US authorities are still searching for the parents of 303 children who were separated at the US-Mexico border under the Trump administration.
Former president Donald Trump made aggressive immigration policies a hallmark of his time in the White House. Part of that was a policy of “zero tolerance” family separation – which saw asylum almost halted at the border, and the deportation of adults.
After Joe Biden entered the White House, his administration established a reunification task force in an attempt to reunite families forcibly separated by US Customs and Border Patrol between 2017 and 2018.
The task force announced in June that an estimated 3,913 children were separated from their parents, most of whom had left the US on Trump-era deportation flights.
US officials said in February between 600 and 700 children were still without parents, and since the task force began working on reunification, has reunited 50 families. More were reunited through court.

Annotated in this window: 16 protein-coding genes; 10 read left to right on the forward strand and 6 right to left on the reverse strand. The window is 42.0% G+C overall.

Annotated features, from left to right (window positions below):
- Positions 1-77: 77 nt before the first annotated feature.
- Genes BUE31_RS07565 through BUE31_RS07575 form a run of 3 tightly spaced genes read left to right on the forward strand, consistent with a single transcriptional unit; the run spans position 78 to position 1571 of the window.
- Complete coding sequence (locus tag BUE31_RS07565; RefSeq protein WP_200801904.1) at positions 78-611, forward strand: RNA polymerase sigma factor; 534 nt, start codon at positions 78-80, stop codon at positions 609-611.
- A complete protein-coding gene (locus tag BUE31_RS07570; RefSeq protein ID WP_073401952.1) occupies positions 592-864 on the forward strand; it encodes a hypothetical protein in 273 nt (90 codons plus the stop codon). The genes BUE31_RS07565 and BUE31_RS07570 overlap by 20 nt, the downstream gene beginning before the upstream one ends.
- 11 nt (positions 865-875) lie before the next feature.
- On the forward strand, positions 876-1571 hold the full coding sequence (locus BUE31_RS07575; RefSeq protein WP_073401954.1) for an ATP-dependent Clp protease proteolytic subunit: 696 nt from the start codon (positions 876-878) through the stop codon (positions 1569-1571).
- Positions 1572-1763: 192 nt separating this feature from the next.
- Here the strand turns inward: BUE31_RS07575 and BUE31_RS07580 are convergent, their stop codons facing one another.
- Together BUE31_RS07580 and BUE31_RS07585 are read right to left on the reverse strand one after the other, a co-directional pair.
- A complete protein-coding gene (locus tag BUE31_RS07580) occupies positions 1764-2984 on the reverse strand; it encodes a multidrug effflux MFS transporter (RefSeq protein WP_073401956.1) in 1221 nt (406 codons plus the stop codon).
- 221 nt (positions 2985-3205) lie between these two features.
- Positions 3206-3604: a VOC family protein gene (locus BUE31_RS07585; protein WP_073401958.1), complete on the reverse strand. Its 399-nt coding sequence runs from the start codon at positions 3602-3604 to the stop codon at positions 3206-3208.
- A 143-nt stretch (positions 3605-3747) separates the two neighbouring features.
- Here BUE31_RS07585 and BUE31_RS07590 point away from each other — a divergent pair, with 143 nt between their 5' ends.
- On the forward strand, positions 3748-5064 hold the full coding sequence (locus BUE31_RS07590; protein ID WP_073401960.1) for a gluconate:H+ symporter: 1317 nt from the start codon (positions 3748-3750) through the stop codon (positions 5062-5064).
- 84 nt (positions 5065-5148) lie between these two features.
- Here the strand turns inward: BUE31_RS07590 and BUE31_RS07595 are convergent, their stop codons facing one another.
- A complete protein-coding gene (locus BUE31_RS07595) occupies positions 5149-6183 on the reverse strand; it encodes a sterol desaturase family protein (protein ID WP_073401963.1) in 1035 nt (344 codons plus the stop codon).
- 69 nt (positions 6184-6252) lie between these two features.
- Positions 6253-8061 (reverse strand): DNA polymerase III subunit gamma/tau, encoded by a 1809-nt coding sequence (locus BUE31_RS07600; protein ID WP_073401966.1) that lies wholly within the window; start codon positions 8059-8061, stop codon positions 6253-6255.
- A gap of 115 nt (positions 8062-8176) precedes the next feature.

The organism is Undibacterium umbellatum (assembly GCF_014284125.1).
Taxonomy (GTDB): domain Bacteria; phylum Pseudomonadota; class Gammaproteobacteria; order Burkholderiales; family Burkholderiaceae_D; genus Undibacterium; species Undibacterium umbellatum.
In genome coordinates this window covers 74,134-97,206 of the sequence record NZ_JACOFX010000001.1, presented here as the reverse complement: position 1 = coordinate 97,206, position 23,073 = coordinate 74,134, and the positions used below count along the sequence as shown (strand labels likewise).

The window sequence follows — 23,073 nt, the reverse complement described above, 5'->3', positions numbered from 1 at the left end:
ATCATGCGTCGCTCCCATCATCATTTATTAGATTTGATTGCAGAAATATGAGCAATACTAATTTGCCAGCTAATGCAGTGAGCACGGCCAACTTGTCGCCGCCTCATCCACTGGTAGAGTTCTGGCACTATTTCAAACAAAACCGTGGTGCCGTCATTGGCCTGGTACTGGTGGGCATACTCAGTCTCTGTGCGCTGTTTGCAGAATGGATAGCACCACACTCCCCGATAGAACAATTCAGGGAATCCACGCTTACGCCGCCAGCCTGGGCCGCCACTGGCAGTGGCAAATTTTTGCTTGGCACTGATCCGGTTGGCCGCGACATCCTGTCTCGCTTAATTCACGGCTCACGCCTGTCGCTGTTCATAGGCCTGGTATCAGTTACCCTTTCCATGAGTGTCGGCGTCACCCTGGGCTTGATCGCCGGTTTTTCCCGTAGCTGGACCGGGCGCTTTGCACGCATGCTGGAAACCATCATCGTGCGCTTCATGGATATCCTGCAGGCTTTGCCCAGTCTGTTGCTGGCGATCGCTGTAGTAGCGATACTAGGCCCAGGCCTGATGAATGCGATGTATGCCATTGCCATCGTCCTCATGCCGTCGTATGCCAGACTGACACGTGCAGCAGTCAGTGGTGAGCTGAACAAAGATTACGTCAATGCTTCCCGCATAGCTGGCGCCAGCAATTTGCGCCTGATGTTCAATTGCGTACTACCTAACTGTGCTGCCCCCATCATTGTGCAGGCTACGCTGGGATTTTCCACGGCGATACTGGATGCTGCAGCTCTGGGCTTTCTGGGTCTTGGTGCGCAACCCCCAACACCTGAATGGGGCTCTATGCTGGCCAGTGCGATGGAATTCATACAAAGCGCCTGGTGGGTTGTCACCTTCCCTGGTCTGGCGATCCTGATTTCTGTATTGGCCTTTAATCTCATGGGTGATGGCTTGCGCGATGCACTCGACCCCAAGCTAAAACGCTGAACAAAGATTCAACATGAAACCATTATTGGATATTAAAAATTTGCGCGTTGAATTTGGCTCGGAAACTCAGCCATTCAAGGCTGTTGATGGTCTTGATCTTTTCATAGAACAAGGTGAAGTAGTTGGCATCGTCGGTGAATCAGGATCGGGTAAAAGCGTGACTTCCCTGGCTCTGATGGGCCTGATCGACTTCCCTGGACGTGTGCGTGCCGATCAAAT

The search continues for 218 parents not believed to be in the US. Some 73 parents or caregivers are thought to be in the US but have not been traced.
NBC News reported that there is no information whatsoever for parents of 12 children.
In August , the reunification task force said it had identified “nearly all” children who were separated at the border. Some 337 children were still without parents then.
It means that parents of 34 children have been found in the past month.
The American Civil Liberties Union has criticised the Biden administration for being slow to reunite them.
Lee Gelernt, the lead ACLU attorney on family separation, said in a statement that the 303 figure “vastly understates the problem”, and that many families were still not together.
“We have not even located 303 families but hundreds of more families who we have located still remain separated,” Mr Gelerent told The Independent. “Our hope is that through our negotiations with the Biden administration we can quickly begin reuniting the families we have contacted.”
It comes as Mr Biden faces scrutiny for the handling of an influx of mainly Haitian migrants at the border in Del Rio, Texas, where as many as 16,000 arrived in recent weeks.
Many have been deported and others have been transferred to processing facilities after a week of chaos at a temporary migrant camp that was set up on the banks of the Rio Grande, which separates the US and Mexico.
The Independent has reached out to the Justice Department for comment.
Additional reporting by The Associated Press
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